I got a chance to talk with co-founder Matthew Griffin, who goes by Griff, and he proved to be very confident and enthusiastic about the future of Combat Flip Flops. At one point in our conversation, I noted the arrival of spring and how everyone is ready to venture out in flip flops. Griff’s thoughts went back to the arena of combat. It’s spring that marks the beginning of renewed conflict. And, with that in mind, Combat Flip Flops has been doubling its charitable efforts to war-torn regions all through the month of March. And you could say it has been doubling its efforts in more ways than one. What you find here is a direct link back to helping those in great need. You can listen to my interview with Griff by clicking the link below:

Do visit the Combat Flip Flops site and view the assortment of products offered like The Cashmagh:

The Cashmagh
They say you can leave Afghanistan, but it it never leaves you. Over multiple combat deployments, the shemagh became a necessary tool for shade, warmth, cover, and style. It never left the toolbox. Typically made from cotton or polyester, the standard shemagh didn’t meet our standards for a world class product. So we made one. This 100% Afghan Cashmere Shemagh was born in the mountains of Afghanistan. Produced from the finest cashmere in the world, this endlessly functional accessory shows your global perspective, open mind, and willingness to do what others won’t—support business, not bullets. Lightweight, supple, and functional, this performance cashmere shemagh is fitting from the battlefield to the boardroom. We prefer the latter.

Visit our friends at Combat Flip Flops right here.

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Filed under Afghanistan, Business, Combat Flip Flops, Entrepreneurship, Fashion, flip flops, Foreign Affairs, Foreign Policy, Iraq, Middle East, Peace, War

Interview: Bill Plympton and CHEATIN’

Ella and Jake in Bill Plympton's CHEATIN'

Ella and Jake in Bill Plympton’s CHEATIN’

Frank and Cora in 1946's THE POSTMAN ALWAYS RINGS TWICE

Frank and Cora in 1946’s THE POSTMAN ALWAYS RINGS TWICE

Bill Plympton Animation Available on iTunes as of April 2015

CHEATIN’ is Bill Plimpton’s seventh full-length animated feature. It is for adults who like an All-American gritty noir story and fans of great storytelling from such greats at Terry Gilliam and Federico Fellini. Read my review here. On April 3, CHEATIN’ opens in New York and then to selected cities throughout the month. It is also available online! You can see it on Vimeo. And you can see other Plympton features on iTunes starting in April. Yes, if you’re a loyal fan or are new to his work, Bill Plympton is here! For details, and to see the movie, just go to the CHEATIN’ THE MOVIE website right here.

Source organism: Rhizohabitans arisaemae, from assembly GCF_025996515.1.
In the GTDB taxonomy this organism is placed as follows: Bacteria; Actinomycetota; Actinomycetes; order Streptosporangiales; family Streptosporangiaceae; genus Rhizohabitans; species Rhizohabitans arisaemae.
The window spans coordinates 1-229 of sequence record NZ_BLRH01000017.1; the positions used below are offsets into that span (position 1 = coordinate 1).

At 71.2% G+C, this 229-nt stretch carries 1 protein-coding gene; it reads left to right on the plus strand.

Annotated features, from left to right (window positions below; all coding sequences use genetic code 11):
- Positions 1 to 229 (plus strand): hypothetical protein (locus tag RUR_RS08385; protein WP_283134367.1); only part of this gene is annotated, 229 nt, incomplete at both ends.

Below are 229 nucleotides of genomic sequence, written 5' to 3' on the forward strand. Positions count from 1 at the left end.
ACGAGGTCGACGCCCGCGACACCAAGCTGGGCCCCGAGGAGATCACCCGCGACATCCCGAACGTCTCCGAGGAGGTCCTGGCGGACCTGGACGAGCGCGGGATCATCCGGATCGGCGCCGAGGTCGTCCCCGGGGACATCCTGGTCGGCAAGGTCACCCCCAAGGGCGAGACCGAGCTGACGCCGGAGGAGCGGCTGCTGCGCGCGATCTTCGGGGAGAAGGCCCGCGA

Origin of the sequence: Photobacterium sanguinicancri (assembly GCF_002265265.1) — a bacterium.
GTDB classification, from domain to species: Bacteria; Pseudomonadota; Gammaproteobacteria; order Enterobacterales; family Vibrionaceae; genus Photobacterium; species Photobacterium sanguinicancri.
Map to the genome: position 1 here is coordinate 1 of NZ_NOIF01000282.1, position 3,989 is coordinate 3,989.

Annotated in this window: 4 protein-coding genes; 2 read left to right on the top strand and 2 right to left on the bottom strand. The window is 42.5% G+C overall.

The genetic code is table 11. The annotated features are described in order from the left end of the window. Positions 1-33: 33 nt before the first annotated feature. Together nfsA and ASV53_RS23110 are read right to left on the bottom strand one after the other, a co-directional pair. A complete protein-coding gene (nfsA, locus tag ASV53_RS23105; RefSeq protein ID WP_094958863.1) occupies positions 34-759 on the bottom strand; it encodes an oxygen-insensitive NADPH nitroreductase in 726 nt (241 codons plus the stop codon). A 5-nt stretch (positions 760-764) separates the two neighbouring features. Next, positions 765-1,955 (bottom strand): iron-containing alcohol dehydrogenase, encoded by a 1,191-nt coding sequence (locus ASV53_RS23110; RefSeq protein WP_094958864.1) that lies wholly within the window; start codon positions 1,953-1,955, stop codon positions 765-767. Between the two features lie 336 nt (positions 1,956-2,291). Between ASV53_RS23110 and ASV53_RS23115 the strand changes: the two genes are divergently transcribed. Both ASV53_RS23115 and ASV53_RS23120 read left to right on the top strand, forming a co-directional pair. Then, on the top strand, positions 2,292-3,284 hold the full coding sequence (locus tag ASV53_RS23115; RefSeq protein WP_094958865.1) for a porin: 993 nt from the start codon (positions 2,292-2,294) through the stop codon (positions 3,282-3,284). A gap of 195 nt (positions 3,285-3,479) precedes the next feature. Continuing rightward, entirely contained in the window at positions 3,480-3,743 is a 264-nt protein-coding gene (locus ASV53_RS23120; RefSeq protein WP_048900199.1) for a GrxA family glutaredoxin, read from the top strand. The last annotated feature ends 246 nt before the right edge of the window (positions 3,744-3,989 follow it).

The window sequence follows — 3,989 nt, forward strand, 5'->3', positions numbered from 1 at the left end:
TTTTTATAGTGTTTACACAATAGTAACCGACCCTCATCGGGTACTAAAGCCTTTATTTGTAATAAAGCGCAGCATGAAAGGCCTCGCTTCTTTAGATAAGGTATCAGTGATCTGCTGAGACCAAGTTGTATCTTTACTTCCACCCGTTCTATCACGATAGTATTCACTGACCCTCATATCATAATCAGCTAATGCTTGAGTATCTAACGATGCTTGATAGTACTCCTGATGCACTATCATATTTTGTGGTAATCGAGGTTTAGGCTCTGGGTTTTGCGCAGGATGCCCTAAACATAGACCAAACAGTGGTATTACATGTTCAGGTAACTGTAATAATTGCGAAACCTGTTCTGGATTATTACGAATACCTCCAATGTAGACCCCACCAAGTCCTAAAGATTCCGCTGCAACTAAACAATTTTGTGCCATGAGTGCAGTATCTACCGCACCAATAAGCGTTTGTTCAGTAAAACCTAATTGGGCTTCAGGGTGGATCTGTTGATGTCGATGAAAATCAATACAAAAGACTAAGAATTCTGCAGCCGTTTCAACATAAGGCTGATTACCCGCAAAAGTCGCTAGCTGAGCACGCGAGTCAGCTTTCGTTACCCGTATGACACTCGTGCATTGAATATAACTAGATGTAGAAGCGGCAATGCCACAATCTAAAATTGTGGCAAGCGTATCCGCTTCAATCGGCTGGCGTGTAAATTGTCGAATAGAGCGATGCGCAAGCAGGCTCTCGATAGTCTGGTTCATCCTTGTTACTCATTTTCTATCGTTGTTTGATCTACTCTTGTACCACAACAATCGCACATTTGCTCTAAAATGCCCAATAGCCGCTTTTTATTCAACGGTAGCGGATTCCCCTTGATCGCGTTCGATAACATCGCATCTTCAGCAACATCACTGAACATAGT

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A Gritty Tale and a Sexual Odyssey

CHEATIN’ is visually stunning and immersive. It features the journey one woman must take in order to find what she wants. In the tradition of noir, characters must go through the yin and yang to find their true selves. Light into dark. And then dark into light. Truly, a perpetual swirl of desire and searching. And you throw into the bargain a magical soul-transfer machine, and you’ve got yourself a Bill Plympton animated feature.

Disney Can Give Bill Plympton A Call

It is always a pleasure to chat with Bill Plympton. For this interview, we cover a lot of ground on the storytelling process. We chat about how CHEATIN’ and THE POSTMAN ALWAYS RINGS TWICE would make for a perfect double bill. And I asked Bill, the king of independent animation, if he’d ever consider working with Disney if the right project came along. Yes. Bill would take the call.

What if Hitler Opened a Theme Park Called, “Naziland”?

And we discuss some upcoming projects. You’ll want to listen to that.

Below is the podcast interview. Enjoy:

Be sure to visit the CHEATIN’ website right here. And, if you’re in the New York metro area, be sure to go to Village East Cinema on Friday, April 3, and you’ll see Bill Plympton in person! He will create a drawing for anyone who asks for one.

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Filed under animation, Bill Plympton, cartoon, Filmmaking, Independent Film, Indie, Interviews

Giant Days #1, published by Boom! Studios

Giant Days, drawn by Lissa Trieman

Giant Days, drawn by Lissa Treiman

Giant Days, drawn by John Allison

Giant Days, drawn by John Allison